HEB, the beloved Texas grocery store chain, was early out the gate at the start of the pandemic with strict and unambiguous safety protocols, a fact that its customer base largely celebrated. But ten months in, the chain’s employees have been bullied so badly by anti-mask zealots that its managers feel they can no longer safely enforce their rules, as VICE has learned.
HEB’s response to the pandemic was swifter and more thorough than Governor Greg Abbott’s. As Justin Noakes, HEB’s director of emergency preparedness, told Texas Monthly in March, the chain began putting together its COVID-19 response plan in early January, when it seemed an outbreak was inevitable in the United States. That plan involved purchasing limits on highly desirable items like hand sanitizer and toilet paper, as well as strict social distancing rules, customer limits in stores, and mandatory masks for both employees and shoppers.
HEB’s mandatory mask rule came months before Abbott issued a statewide mask order. And while Abbott’s rules have been patchily enforced based on local politics and the typical gamut of issues anti-maskers have with wearing a small piece of fabric on their faces to keep themselves and their neighbors safe, HEB had been gently but firmly insisting on 100 percent compliance in its stores. Throughout the pandemic, HEB stores have had mandatory mask signs posted on their front doors, periodic announcements about mask wearing and social distancing over store intercoms, and a basket of disposable masks near the entrance for anyone who doesn’t have one on them to wear.
Masks are still required inside HEB locations statewide, but recently, multiple HEB shoppers have told VICE that the mask compliance in HEB has fallen off. An email shared with VICE from a store manager in the Houston area reveals that vitriol from ardent anti-mask shoppers is to blame:
“Many [customers] have become verbally and even physically abusive in some stores. I have been personally told by customers that HEB does not honor the rights they fought for in the war, told they have medical concerns with masks, and I was violating their rights and HIPAA laws. We offer masks and inform customers of the [county] ordinance in place. However, when it comes to making them leave, due to the way many have reacted, we have stopped doing so. Our safety is priority, we do not want our leaders at risk for the abuse we have all taken the last several months.”
A spokesperson with HEB told VICE that there has been no official change in the store’s mask policy, and HEB continues to supply masks and require them in store. Exceptions are only made for children and “individuals with health-related issues,” and HEB still requires masks in counties that fall below the statewide mask order threshold of 30 active COVID cases.
Inside store locations scattered throughout the state, shoppers report a different situation. “They still require masks, but of the 100 or so people I saw, only about half were [wearing them],” Benjamin Park said of a recent trip to an HEB near Conroe, Texas. “All the workers were wearing masks, at least. But nobody was at the doors checking or handing out masks to those who weren't.” The Conroe location Park is referring to did not return a request for comment from VICE.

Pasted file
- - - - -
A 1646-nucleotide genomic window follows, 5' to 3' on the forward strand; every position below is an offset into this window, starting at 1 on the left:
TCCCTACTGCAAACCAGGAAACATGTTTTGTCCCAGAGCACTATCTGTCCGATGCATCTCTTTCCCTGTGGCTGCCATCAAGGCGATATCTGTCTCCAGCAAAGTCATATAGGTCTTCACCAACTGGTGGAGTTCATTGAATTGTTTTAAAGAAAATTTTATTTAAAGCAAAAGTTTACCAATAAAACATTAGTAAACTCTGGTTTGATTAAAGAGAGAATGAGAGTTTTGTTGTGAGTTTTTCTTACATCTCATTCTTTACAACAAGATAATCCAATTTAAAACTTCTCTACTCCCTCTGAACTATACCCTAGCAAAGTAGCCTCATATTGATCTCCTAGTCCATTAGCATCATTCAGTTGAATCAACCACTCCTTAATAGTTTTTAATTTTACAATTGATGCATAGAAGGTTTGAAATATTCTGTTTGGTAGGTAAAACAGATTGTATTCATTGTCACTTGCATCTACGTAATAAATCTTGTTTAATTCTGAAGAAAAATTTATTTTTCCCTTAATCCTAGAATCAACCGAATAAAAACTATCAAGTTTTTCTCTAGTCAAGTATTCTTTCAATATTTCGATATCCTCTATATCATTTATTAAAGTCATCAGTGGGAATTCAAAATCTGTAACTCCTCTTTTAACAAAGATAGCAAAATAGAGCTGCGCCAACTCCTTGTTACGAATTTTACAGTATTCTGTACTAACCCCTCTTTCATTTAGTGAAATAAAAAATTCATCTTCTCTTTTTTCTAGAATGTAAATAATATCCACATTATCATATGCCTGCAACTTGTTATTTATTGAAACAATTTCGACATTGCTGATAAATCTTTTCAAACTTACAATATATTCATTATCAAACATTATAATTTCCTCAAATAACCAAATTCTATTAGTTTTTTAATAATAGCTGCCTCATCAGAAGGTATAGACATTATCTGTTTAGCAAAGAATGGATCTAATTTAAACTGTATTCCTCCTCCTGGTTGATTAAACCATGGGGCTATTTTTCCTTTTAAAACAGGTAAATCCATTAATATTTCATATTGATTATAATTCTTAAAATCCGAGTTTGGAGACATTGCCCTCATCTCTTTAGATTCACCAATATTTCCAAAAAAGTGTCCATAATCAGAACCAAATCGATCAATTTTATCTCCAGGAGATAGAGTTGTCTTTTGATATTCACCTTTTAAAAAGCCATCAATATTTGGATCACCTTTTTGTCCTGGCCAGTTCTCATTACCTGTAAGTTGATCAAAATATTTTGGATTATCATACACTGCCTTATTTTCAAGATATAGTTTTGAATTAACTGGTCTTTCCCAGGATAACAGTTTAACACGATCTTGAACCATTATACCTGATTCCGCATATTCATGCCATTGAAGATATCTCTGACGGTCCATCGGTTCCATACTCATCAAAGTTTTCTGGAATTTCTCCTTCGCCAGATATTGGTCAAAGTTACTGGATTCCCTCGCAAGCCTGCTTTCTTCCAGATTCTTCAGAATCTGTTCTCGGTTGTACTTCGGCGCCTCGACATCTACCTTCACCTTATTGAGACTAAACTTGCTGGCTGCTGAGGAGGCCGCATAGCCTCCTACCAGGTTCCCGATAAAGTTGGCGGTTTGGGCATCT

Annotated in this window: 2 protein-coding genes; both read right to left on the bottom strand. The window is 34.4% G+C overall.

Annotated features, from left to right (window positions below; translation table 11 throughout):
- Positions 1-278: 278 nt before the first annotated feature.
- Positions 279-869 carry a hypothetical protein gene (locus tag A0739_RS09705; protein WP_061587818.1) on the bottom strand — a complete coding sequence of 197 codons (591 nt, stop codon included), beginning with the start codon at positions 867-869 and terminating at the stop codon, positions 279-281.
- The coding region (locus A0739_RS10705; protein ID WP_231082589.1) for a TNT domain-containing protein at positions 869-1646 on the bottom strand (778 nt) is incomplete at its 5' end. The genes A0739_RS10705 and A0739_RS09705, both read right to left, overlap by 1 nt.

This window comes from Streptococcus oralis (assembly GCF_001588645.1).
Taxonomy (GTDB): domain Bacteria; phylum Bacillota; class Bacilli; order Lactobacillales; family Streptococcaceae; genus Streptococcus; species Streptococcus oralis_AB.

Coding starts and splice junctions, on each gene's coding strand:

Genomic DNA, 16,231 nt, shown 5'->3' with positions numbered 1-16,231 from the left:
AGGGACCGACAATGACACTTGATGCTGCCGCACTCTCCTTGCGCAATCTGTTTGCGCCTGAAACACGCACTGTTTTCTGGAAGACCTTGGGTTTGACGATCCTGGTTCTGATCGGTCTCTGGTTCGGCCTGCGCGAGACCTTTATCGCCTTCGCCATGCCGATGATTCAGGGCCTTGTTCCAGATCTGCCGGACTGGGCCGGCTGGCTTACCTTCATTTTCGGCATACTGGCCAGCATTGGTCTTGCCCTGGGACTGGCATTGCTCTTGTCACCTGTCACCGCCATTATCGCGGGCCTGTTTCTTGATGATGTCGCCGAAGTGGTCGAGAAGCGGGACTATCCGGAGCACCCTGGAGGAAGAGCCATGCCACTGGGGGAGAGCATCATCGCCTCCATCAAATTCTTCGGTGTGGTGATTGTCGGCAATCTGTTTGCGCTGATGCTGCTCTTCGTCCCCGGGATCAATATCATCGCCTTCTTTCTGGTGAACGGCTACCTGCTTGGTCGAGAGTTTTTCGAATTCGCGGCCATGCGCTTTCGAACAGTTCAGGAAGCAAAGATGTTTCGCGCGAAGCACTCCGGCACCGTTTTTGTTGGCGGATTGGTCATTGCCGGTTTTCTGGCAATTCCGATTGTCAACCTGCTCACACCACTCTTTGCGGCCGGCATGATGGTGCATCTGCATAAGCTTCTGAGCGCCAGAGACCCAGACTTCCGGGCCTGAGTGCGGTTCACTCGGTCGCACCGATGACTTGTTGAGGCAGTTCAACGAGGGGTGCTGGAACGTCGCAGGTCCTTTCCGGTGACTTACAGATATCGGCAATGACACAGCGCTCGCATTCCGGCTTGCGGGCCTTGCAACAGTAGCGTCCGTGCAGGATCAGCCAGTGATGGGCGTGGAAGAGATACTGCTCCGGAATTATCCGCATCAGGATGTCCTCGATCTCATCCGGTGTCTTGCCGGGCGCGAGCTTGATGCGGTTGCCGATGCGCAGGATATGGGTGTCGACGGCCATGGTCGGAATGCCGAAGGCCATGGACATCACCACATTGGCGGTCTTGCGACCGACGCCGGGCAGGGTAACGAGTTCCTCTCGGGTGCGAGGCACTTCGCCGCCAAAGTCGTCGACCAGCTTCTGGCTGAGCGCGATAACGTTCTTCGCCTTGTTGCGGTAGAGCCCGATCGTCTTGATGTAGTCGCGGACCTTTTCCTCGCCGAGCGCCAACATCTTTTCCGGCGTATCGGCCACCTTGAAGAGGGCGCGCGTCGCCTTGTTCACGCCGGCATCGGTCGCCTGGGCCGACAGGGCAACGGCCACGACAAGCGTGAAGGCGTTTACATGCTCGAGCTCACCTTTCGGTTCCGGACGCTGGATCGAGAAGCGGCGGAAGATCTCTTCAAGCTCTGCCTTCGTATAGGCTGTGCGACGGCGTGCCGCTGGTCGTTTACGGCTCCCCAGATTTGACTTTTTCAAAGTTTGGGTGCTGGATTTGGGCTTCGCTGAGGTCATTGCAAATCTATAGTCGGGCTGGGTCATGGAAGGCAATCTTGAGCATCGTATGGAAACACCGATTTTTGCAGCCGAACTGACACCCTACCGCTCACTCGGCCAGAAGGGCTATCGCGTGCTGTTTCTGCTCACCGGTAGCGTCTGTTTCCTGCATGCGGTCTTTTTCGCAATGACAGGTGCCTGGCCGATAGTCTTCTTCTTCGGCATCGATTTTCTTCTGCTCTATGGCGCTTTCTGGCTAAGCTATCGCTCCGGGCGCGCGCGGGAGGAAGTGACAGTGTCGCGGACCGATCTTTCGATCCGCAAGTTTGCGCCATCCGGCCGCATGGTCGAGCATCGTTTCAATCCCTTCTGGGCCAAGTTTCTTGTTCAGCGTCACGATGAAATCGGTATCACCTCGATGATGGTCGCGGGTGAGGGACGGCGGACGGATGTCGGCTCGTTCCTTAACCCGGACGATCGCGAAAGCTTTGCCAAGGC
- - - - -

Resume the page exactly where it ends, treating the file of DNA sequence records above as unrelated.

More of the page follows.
Andi Hoyt said she noticed the same thing at the HEB near her parents’ house in Hood County. “I went to HEB to get an item for Thanksgiving dinner on the Wednesday before, and there is a big sign on the door that says ‘masks mandatory,’” Hoyt said. “Inside, probably 20 percent of people had no mask on at all, and another 30 percent were wearing it incorrectly. I stopped an employee and asked if masks were mandatory and he said he believed so.” The HEB location Hoyt is referring to did not return a request for comment from VICE.
Nearly 10 months into the pandemic, the U.S. still lacks firm common-sense federal guidance requiring masks and social distancing, and fatigue and vitriol as a result of people who continue as if public health is a matter of debate continues to climb.
It doesn’t help that Texas’s response to the pandemic has been weak, if not actively harmful. Abbott’s administration has been openly antagonistic to cities and counties that have tried to enact measures that would alleviate mass suffering. Attorney General Ken Paxton has sued El Paso at least once for its curfew and attempted lockdowns, as the city faces an outbreak that health experts say is on par with, if not worse than, the prior outbreak in New York City.
HEB employees, many of whom work long shifts on an hourly wage, cannot be expected to bear the state’s responsibility for it, yet by not doing so, they endanger themselves and all who shop at the chain. With the promise of a vaccine on the horizon, nerves continue to fray as the country heads into what health experts predict will be the darkest, deadliest part of the pandemic.
HEB declined to respond to repeated follow-up requests from VICE, inquiring about stores that are patchily enforcing mask rules; we will update this story if they respond.
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